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A single ionizing event may alter some biological processes. Other, equally significant processes are apparently unaffected by a billion times as much radiation. Few physical or chemical events can be measured over such a great range; even fewer pharmacological events can be toxic over such a wide range of measurements. Even if there were no radiation-accident problem in medicine, the subject of radiosensitivity would have a theoretical importance in the science of pharmacology. To discuss the questions of "how" and "why" of such an extremely wide range of sensitivity to radiation in living organisms, a symposium of many disciplines was held at the Brookhaven National Laboratory in June, 1961. This comprehensive book is a report of the proceedings.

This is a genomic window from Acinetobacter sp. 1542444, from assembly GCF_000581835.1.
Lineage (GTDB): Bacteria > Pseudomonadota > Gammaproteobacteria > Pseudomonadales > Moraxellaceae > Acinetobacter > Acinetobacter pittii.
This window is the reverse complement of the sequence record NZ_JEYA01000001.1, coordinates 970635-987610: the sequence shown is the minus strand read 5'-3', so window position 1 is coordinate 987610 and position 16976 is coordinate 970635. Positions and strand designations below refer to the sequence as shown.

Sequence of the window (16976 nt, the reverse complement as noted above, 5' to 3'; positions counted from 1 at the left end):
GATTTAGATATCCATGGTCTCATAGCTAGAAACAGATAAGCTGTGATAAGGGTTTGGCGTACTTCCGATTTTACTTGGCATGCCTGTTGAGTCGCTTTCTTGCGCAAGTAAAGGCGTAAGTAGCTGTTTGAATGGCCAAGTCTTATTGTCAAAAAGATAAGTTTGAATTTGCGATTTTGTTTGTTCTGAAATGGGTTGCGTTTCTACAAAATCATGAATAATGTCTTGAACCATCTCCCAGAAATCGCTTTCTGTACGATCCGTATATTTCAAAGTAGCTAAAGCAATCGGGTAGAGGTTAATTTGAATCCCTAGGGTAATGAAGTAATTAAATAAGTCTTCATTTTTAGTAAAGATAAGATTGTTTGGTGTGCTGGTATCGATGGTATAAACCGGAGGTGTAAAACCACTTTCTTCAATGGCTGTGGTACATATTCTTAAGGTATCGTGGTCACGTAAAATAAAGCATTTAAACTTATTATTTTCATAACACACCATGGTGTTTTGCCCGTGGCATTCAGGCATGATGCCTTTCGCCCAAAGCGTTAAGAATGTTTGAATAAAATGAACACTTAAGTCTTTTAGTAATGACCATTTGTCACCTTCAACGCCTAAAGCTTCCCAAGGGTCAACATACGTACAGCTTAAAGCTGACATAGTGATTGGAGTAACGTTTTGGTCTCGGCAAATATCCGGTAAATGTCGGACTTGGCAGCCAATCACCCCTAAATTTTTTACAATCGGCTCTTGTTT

The proceedings do not set up desoxyribose nucleic acid ( DNA) as the "key to life" in newspaper fashion, but they pay proper homage to a quarter of a century of biochemical research.
Brucer M. Fundamental Aspects of Radiosensitivity. JAMA. 1962;181(13):1150. doi:10.1001/jama.1962.03050390052016